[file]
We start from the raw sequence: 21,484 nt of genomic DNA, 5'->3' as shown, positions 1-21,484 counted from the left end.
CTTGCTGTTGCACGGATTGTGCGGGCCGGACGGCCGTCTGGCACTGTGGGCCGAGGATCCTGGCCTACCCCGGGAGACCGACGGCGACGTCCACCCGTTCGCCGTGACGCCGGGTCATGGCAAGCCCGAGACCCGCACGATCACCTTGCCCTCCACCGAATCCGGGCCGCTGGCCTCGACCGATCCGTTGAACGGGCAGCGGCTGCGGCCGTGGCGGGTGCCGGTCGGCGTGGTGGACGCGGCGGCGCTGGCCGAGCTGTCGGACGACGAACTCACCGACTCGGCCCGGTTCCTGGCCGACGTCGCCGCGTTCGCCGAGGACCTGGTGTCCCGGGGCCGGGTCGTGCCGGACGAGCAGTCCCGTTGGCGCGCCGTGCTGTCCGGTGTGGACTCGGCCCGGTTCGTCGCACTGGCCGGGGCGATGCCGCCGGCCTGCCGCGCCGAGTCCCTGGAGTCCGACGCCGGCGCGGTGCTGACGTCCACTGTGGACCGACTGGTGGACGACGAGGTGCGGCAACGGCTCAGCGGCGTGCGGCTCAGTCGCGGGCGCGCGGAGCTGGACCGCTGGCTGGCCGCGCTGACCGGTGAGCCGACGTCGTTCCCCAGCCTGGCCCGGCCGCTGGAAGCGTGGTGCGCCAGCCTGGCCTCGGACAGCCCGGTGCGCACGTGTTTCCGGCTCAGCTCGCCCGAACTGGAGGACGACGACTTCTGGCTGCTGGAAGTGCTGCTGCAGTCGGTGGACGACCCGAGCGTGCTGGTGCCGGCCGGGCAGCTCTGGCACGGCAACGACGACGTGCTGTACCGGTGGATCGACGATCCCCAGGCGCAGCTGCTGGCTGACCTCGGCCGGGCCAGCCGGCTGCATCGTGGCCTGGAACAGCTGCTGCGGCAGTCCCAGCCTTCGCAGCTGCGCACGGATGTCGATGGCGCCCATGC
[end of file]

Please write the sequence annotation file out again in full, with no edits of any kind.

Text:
We start from the raw sequence: 21,484 nt of genomic DNA, 5'->3' as shown, positions 1-21,484 counted from the left end.
CTTGCTGTTGCACGGATTGTGCGGGCCGGACGGCCGTCTGGCACTGTGGGCCGAGGATCCTGGCCTACCCCGGGAGACCGACGGCGACGTCCACCCGTTCGCCGTGACGCCGGGTCATGGCAAGCCCGAGACCCGCACGATCACCTTGCCCTCCACCGAATCCGGGCCGCTGGCCTCGACCGATCCGTTGAACGGGCAGCGGCTGCGGCCGTGGCGGGTGCCGGTCGGCGTGGTGGACGCGGCGGCGCTGGCCGAGCTGTCGGACGACGAACTCACCGACTCGGCCCGGTTCCTGGCCGACGTCGCCGCGTTCGCCGAGGACCTGGTGTCCCGGGGCCGGGTCGTGCCGGACGAGCAGTCCCGTTGGCGCGCCGTGCTGTCCGGTGTGGACTCGGCCCGGTTCGTCGCACTGGCCGGGGCGATGCCGCCGGCCTGCCGCGCCGAGTCCCTGGAGTCCGACGCCGGCGCGGTGCTGACGTCCACTGTGGACCGACTGGTGGACGACGAGGTGCGGCAACGGCTCAGCGGCGTGCGGCTCAGTCGCGGGCGCGCGGAGCTGGACCGCTGGCTGGCCGCGCTGACCGGTGAGCCGACGTCGTTCCCCAGCCTGGCCCGGCCGCTGGAAGCGTGGTGCGCCAGCCTGGCCTCGGACAGCCCGGTGCGCACGTGTTTCCGGCTCAGCTCGCCCGAACTGGAGGACGACGACTTCTGGCTGCTGGAAGTGCTGCTGCAGTCGGTGGACGACCCGAGCGTGCTGGTGCCGGCCGGGCAGCTCTGGCACGGCAACGACGACGTGCTGTACCGGTGGATCGACGATCCCCAGGCGCAGCTGCTGGCTGACCTCGGCCGGGCCAGCCGGCTGCATCGTGGCCTGGAACAGCTGCTGCGGCAGTCCCAGCCTTCGCAGCTGCGCACGGATGTCGATGGCGCCCATGC